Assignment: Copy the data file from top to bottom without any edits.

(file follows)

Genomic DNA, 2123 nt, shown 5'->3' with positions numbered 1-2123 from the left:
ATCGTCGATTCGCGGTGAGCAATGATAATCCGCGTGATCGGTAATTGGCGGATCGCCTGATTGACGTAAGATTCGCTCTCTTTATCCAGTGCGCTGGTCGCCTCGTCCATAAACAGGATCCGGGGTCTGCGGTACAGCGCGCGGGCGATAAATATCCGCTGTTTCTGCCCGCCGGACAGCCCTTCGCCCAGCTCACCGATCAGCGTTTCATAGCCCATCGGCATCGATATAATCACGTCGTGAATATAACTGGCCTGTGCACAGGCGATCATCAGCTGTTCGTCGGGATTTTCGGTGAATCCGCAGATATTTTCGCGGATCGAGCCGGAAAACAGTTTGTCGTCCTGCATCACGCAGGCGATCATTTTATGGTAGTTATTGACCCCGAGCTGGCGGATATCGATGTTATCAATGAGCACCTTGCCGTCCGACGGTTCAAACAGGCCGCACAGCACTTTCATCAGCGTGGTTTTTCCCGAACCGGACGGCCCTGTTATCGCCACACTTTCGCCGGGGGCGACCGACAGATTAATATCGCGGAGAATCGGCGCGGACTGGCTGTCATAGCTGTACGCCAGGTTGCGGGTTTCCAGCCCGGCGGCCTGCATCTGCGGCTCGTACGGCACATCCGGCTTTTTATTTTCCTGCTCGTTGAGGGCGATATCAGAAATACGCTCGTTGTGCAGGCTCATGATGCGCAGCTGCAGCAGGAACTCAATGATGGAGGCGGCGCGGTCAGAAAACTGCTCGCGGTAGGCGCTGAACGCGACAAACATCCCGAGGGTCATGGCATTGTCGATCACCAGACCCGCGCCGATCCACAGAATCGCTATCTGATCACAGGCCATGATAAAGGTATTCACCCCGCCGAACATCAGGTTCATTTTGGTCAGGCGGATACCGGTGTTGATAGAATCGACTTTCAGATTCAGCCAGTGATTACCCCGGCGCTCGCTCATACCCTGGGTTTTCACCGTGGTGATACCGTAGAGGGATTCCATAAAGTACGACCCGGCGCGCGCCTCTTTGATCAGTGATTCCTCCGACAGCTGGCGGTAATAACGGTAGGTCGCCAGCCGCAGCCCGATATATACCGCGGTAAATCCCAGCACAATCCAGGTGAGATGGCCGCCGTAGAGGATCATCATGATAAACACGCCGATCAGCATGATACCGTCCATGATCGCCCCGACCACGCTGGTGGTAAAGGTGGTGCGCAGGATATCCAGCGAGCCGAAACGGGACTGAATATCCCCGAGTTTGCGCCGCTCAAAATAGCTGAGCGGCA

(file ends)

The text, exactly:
Genomic DNA, 2123 nt, shown 5'->3' with positions numbered 1-2123 from the left:
ATCGTCGATTCGCGGTGAGCAATGATAATCCGCGTGATCGGTAATTGGCGGATCGCCTGATTGACGTAAGATTCGCTCTCTTTATCCAGTGCGCTGGTCGCCTCGTCCATAAACAGGATCCGGGGTCTGCGGTACAGCGCGCGGGCGATAAATATCCGCTGTTTCTGCCCGCCGGACAGCCCTTCGCCCAGCTCACCGATCAGCGTTTCATAGCCCATCGGCATCGATATAATCACGTCGTGAATATAACTGGCCTGTGCACAGGCGATCATCAGCTGTTCGTCGGGATTTTCGGTGAATCCGCAGATATTTTCGCGGATCGAGCCGGAAAACAGTTTGTCGTCCTGCATCACGCAGGCGATCATTTTATGGTAGTTATTGACCCCGAGCTGGCGGATATCGATGTTATCAATGAGCACCTTGCCGTCCGACGGTTCAAACAGGCCGCACAGCACTTTCATCAGCGTGGTTTTTCCCGAACCGGACGGCCCTGTTATCGCCACACTTTCGCCGGGGGCGACCGACAGATTAATATCGCGGAGAATCGGCGCGGACTGGCTGTCATAGCTGTACGCCAGGTTGCGGGTTTCCAGCCCGGCGGCCTGCATCTGCGGCTCGTACGGCACATCCGGCTTTTTATTTTCCTGCTCGTTGAGGGCGATATCAGAAATACGCTCGTTGTGCAGGCTCATGATGCGCAGCTGCAGCAGGAACTCAATGATGGAGGCGGCGCGGTCAGAAAACTGCTCGCGGTAGGCGCTGAACGCGACAAACATCCCGAGGGTCATGGCATTGTCGATCACCAGACCCGCGCCGATCCACAGAATCGCTATCTGATCACAGGCCATGATAAAGGTATTCACCCCGCCGAACATCAGGTTCATTTTGGTCAGGCGGATACCGGTGTTGATAGAATCGACTTTCAGATTCAGCCAGTGATTACCCCGGCGCTCGCTCATACCCTGGGTTTTCACCGTGGTGATACCGTAGAGGGATTCCATAAAGTACGACCCGGCGCGCGCCTCTTTGATCAGTGATTCCTCCGACAGCTGGCGGTAATAACGGTAGGTCGCCAGCCGCAGCCCGATATATACCGCGGTAAATCCCAGCACAATCCAGGTGAGATGGCCGCCGTAGAGGATCATCATGATAAACACGCCGATCAGCATGATACCGTCCATGATCGCCCCGACCACGCTGGTGGTAAAGGTGGTGCGCAGGATATCCAGCGAGCCGAAACGGGACTGAATATCCCCGAGTTTGCGCCGCTCAAAATAGCTGAGCGGCA